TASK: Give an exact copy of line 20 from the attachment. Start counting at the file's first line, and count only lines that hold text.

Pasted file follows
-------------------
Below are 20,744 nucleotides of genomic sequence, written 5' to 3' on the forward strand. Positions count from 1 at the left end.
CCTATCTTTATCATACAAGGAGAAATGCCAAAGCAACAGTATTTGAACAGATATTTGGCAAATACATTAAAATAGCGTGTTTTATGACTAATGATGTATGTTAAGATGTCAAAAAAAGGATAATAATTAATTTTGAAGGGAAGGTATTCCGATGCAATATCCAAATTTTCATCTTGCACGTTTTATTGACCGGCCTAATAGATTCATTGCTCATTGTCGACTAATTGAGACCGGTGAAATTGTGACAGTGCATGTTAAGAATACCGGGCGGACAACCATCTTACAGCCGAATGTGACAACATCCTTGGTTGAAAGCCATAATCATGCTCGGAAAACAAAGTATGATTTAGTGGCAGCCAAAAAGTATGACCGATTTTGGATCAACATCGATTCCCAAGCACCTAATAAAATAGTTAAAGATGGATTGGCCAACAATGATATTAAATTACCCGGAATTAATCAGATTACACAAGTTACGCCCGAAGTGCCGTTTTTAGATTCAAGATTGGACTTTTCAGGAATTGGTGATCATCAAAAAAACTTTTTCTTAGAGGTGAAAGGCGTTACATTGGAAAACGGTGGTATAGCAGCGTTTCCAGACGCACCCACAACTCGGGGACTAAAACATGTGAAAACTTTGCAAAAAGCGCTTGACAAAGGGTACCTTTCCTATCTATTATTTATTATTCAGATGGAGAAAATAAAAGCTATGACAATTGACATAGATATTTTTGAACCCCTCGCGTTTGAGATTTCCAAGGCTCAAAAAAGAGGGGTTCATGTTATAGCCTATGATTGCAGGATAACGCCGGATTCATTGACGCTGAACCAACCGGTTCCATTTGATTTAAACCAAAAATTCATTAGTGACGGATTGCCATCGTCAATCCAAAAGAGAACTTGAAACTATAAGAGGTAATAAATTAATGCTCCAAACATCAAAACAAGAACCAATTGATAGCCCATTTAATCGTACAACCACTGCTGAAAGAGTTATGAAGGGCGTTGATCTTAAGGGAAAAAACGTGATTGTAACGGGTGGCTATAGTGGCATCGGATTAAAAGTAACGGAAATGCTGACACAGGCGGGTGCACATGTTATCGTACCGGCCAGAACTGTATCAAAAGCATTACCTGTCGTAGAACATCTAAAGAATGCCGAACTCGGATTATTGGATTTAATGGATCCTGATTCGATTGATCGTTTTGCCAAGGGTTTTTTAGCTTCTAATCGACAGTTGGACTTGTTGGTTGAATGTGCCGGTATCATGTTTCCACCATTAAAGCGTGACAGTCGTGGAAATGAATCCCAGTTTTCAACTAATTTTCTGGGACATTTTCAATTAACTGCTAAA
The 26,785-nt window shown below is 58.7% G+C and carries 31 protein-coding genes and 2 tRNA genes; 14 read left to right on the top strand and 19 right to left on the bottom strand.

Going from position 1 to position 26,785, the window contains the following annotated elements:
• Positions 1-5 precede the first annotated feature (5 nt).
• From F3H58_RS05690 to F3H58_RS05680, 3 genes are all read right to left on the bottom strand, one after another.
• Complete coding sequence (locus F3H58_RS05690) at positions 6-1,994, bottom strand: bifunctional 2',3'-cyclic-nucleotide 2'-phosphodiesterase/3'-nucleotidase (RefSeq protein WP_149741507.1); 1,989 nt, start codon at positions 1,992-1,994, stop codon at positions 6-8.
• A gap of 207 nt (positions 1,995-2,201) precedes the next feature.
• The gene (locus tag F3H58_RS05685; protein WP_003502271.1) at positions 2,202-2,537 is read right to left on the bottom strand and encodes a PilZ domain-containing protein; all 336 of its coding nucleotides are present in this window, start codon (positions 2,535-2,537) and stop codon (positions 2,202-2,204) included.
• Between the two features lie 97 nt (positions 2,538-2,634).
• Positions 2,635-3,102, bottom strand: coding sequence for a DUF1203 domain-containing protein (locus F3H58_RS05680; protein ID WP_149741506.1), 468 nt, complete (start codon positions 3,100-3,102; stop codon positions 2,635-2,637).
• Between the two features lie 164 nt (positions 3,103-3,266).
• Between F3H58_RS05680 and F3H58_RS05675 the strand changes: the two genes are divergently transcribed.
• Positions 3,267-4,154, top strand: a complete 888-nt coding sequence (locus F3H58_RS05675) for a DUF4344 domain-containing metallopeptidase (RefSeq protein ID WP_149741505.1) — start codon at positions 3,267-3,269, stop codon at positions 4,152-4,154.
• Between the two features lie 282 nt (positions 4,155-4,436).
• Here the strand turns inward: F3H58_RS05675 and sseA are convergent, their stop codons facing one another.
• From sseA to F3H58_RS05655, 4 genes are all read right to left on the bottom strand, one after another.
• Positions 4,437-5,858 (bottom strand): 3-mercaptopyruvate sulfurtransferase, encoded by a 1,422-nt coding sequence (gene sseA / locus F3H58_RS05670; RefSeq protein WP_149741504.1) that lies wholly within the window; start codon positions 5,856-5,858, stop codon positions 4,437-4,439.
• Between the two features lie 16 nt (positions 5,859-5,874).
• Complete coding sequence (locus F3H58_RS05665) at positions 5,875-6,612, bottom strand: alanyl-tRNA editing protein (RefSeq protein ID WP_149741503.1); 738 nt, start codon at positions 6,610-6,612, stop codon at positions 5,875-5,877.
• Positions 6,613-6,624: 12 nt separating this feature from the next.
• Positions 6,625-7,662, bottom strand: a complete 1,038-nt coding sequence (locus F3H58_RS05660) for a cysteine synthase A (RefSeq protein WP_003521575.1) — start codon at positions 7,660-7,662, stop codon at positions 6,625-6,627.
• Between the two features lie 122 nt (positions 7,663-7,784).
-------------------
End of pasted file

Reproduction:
• Complete coding sequence (locus F3H58_RS05665) at positions 5,875-6,612, bottom strand: alanyl-tRNA editing protein (RefSeq protein ID WP_149741503.1); 738 nt, start codon at positions 6,610-6,612, stop codon at positions 5,875-5,877.